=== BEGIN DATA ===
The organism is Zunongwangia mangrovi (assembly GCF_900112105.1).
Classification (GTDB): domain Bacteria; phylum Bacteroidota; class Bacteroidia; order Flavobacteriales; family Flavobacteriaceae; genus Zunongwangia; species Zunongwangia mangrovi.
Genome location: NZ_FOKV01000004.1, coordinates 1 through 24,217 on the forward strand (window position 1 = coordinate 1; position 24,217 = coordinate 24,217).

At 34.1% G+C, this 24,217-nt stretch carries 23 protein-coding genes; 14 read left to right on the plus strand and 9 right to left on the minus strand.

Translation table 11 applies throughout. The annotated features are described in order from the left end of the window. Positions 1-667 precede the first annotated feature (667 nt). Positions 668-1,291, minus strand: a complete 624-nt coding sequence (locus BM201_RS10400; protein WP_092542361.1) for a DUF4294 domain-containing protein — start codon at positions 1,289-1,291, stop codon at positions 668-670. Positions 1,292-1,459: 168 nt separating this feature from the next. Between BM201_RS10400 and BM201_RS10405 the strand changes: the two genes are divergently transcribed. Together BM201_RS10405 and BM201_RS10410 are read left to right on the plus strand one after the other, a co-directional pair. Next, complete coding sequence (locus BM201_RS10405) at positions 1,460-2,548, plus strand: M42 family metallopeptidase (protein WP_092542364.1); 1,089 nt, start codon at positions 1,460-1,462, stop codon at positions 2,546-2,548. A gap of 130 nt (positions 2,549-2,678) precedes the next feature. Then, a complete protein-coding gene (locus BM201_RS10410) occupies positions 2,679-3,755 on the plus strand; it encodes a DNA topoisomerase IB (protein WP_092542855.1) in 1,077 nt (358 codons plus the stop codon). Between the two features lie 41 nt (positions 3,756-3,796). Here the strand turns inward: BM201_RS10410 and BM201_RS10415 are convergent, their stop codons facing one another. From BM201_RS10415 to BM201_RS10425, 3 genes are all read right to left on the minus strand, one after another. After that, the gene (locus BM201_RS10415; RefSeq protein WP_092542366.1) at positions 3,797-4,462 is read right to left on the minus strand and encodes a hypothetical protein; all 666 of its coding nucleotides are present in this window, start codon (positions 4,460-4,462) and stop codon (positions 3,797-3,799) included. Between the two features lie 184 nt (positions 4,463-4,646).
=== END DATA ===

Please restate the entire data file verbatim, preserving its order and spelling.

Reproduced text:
The organism is Zunongwangia mangrovi (assembly GCF_900112105.1).
Classification (GTDB): domain Bacteria; phylum Bacteroidota; class Bacteroidia; order Flavobacteriales; family Flavobacteriaceae; genus Zunongwangia; species Zunongwangia mangrovi.
Genome location: NZ_FOKV01000004.1, coordinates 1 through 24,217 on the forward strand (window position 1 = coordinate 1; position 24,217 = coordinate 24,217).

At 34.1% G+C, this 24,217-nt stretch carries 23 protein-coding genes; 14 read left to right on the plus strand and 9 right to left on the minus strand.

Translation table 11 applies throughout. The annotated features are described in order from the left end of the window. Positions 1-667 precede the first annotated feature (667 nt). Positions 668-1,291, minus strand: a complete 624-nt coding sequence (locus BM201_RS10400; protein WP_092542361.1) for a DUF4294 domain-containing protein — start codon at positions 1,289-1,291, stop codon at positions 668-670. Positions 1,292-1,459: 168 nt separating this feature from the next. Between BM201_RS10400 and BM201_RS10405 the strand changes: the two genes are divergently transcribed. Together BM201_RS10405 and BM201_RS10410 are read left to right on the plus strand one after the other, a co-directional pair. Next, complete coding sequence (locus BM201_RS10405) at positions 1,460-2,548, plus strand: M42 family metallopeptidase (protein WP_092542364.1); 1,089 nt, start codon at positions 1,460-1,462, stop codon at positions 2,546-2,548. A gap of 130 nt (positions 2,549-2,678) precedes the next feature. Then, a complete protein-coding gene (locus BM201_RS10410) occupies positions 2,679-3,755 on the plus strand; it encodes a DNA topoisomerase IB (protein WP_092542855.1) in 1,077 nt (358 codons plus the stop codon). Between the two features lie 41 nt (positions 3,756-3,796). Here the strand turns inward: BM201_RS10410 and BM201_RS10415 are convergent, their stop codons facing one another. From BM201_RS10415 to BM201_RS10425, 3 genes are all read right to left on the minus strand, one after another. After that, the gene (locus BM201_RS10415; RefSeq protein WP_092542366.1) at positions 3,797-4,462 is read right to left on the minus strand and encodes a hypothetical protein; all 666 of its coding nucleotides are present in this window, start codon (positions 4,460-4,462) and stop codon (positions 3,797-3,799) included. Between the two features lie 184 nt (positions 4,463-4,646).